Pixar State of the Union: Sequels, Threequels and ‘Good Dinosaur’ Drama

Cropped image from the teaser poster for The Good Dinosaur; JPosters


Not since 2005 has a summer passed without the release of a Pixar film, starting with Cars in 2006. Each June (or May, in the case of Up) has been their official month, all the way up until the release of Monsters University last year, bringing us to 2014: the summer without Pixar. In case this absence has caused you to fall behind on your upcoming Pixar trivia, or you’re just used to obsessing about Pixar each June, we’ve assembled a list of pretty much everything there is to know about the projects they have in the works.

Read on for the official facts and an unsolicited theory or two:

Inside Out

Concept art for Inside Out; Disney/Pixar

Inside Out will follow two stories: that of an 11-year-old girl named Riley, whose family has just moved from the Midwest to San Francisco, and that of Riley’s personified emotions, who live at “Headquarters” in her mind. Director Pete Docter (Monsters, Inc.; Up) has clarified in interviews that this means there will be two intertwining plots in these two very different worlds. Riley’s voice casting has yet to be announced, but the voices behind her primary emotions have been aptly chosen. Joy will be vocalized by Amy Poehler, Fear by Bill Hader, Anger by Lewis Black, Disgust by Mindy Kaling and Sadness by Phyllis Smith.

Docter and Ronnie del Carmen will be co-directing, with Michael Arndt (Toy Story 3) writing the script. This will be Del Carmen’s first time directing a Pixar film, though he’s served as story supervisor on many, even working with Docter on Up. Additionally, Michael Giacchino (The IncrediblesUp, and more) will be scoring the film. This is the movie that will bring back the June tradition with a release date slated for June 15, 2015.

The Good Dinosaur

The Good Dinosaur; Disney/Pixar

Concept art of The Good Dinosaur; Disney/Pixar

The Good Dinosaur asks what would have happened if dinosaurs never went extinct by following an awkward, teenage Apatosaurus (aka Brontosaurus) named Aldo, who befriends a little human boy, named Spot. That’s pretty much all we know about the plot, except for a few details shared by Pixar’s chief creative officer John Lasseter in an interview with Bleeding Cool. Lasseter vaguely describes how Aldo is on a quest when he meets Spot, adding that the story is “a very special, very emotional story but it’s [also] so quirky and nutty.”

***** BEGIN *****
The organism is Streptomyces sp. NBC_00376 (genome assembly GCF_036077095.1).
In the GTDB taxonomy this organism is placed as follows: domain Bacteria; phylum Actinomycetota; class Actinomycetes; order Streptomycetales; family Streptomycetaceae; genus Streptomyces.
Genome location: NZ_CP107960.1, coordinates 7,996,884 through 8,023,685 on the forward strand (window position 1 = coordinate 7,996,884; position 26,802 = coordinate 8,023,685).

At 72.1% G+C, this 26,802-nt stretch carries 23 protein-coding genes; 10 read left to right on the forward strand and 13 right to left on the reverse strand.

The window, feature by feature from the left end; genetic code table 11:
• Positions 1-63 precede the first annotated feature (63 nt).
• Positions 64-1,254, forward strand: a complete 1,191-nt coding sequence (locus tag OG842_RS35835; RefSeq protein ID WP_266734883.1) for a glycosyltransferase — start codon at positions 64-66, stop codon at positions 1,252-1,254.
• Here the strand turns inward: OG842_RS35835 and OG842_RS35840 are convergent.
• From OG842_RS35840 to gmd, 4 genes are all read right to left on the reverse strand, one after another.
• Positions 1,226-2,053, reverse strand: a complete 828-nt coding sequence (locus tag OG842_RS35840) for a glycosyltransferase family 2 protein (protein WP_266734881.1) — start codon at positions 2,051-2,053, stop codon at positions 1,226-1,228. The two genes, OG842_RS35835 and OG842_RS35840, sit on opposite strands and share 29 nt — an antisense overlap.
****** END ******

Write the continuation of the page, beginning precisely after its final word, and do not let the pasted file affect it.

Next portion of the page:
Casting-wise, Arlo the Apatosaurus will be voiced by Lucas Neff, and the rest of the dino family — father, mother, older brother and twin siblings — will be respectively portrayed by John Lithgow, Frances McDormand, Bill Hader (again!), Neil Patrick Harris and Judy Greer. No announcements have been yet about who might be the voice actor for Spot. Perhaps the little boy doesn’t talk? Musical Pixar veteran Thomas Newman (Toy Story trilogy and more) will be composing the film’s score.

The history of Good Dinosaur is a bit more complicated than that of Inside Out, and in fact, Good Dinosaur was supposed to be released last month, in May 2014. The film’s original director, Bob Peterson, was let go from the project in August 2013, to be temporarily replaced with a small team of Pixar regulars. No new director has been officially named since, but the makeshift team does include story artist Peter Sohn (Finding NemoIncredibles), who was initially announced as co-directing with Peterson and who is listed as “co-director” on Pixar’s official website.

Shortly after, the release date was pushed to November 15, 2015. Apparently things just kept getting worse, because a couple of months after that, Pixar laid off 5% of its workforce due to delays on the film. There unfortunately hasn’t been much of any news on Good Dinosaur in 2014 since that decision. Hopefully all is well, and Good Dinosaur will make its next release date of this Thanksgiving.

Emily is a freelance contributor at Film School Rejects, while also producing content for other entertainment websites. She falls in love with television shows and plays too many video games that are designed for children.

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